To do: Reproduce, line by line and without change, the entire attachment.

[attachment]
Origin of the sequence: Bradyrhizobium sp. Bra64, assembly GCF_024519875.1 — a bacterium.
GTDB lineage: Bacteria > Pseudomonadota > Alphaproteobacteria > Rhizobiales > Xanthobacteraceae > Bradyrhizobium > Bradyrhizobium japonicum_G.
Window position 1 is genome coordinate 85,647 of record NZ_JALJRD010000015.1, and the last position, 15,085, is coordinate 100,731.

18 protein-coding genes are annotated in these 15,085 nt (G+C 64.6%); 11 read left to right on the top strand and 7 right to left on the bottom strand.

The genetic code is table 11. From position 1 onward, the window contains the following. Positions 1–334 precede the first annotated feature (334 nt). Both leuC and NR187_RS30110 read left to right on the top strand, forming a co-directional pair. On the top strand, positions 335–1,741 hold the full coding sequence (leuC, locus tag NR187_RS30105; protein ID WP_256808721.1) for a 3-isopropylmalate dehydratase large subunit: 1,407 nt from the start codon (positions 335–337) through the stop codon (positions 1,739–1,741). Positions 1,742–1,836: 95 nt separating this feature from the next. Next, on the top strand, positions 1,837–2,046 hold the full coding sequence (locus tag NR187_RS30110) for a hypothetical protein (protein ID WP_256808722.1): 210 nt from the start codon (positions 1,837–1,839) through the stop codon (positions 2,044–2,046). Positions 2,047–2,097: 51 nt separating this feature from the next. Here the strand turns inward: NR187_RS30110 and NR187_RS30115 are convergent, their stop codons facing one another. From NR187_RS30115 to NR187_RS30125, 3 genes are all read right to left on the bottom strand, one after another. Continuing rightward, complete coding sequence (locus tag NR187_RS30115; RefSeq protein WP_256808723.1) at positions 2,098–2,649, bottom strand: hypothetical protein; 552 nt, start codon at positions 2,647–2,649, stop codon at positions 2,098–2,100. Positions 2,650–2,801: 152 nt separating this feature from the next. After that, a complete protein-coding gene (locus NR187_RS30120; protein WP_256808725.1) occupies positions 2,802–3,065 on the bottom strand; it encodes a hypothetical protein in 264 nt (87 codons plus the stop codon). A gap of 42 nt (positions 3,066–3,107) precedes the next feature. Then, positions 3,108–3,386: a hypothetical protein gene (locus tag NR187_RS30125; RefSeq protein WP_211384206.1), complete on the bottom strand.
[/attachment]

Origin of the sequence: Bradyrhizobium sp. Bra64, assembly GCF_024519875.1 — a bacterium.
GTDB lineage: Bacteria > Pseudomonadota > Alphaproteobacteria > Rhizobiales > Xanthobacteraceae > Bradyrhizobium > Bradyrhizobium japonicum_G.
Window position 1 is genome coordinate 85,647 of record NZ_JALJRD010000015.1, and the last position, 15,085, is coordinate 100,731.

18 protein-coding genes are annotated in these 15,085 nt (G+C 64.6%); 11 read left to right on the top strand and 7 right to left on the bottom strand.

The genetic code is table 11. From position 1 onward, the window contains the following. Positions 1–334 precede the first annotated feature (334 nt). Both leuC and NR187_RS30110 read left to right on the top strand, forming a co-directional pair. On the top strand, positions 335–1,741 hold the full coding sequence (leuC, locus tag NR187_RS30105; protein ID WP_256808721.1) for a 3-isopropylmalate dehydratase large subunit: 1,407 nt from the start codon (positions 335–337) through the stop codon (positions 1,739–1,741). Positions 1,742–1,836: 95 nt separating this feature from the next. Next, on the top strand, positions 1,837–2,046 hold the full coding sequence (locus tag NR187_RS30110) for a hypothetical protein (protein ID WP_256808722.1): 210 nt from the start codon (positions 1,837–1,839) through the stop codon (positions 2,044–2,046). Positions 2,047–2,097: 51 nt separating this feature from the next. Here the strand turns inward: NR187_RS30110 and NR187_RS30115 are convergent, their stop codons facing one another. From NR187_RS30115 to NR187_RS30125, 3 genes are all read right to left on the bottom strand, one after another. Continuing rightward, complete coding sequence (locus tag NR187_RS30115; RefSeq protein WP_256808723.1) at positions 2,098–2,649, bottom strand: hypothetical protein; 552 nt, start codon at positions 2,647–2,649, stop codon at positions 2,098–2,100. Positions 2,650–2,801: 152 nt separating this feature from the next. After that, a complete protein-coding gene (locus NR187_RS30120; protein WP_256808725.1) occupies positions 2,802–3,065 on the bottom strand; it encodes a hypothetical protein in 264 nt (87 codons plus the stop codon). A gap of 42 nt (positions 3,066–3,107) precedes the next feature. Then, positions 3,108–3,386: a hypothetical protein gene (locus tag NR187_RS30125; RefSeq protein WP_211384206.1), complete on the bottom strand.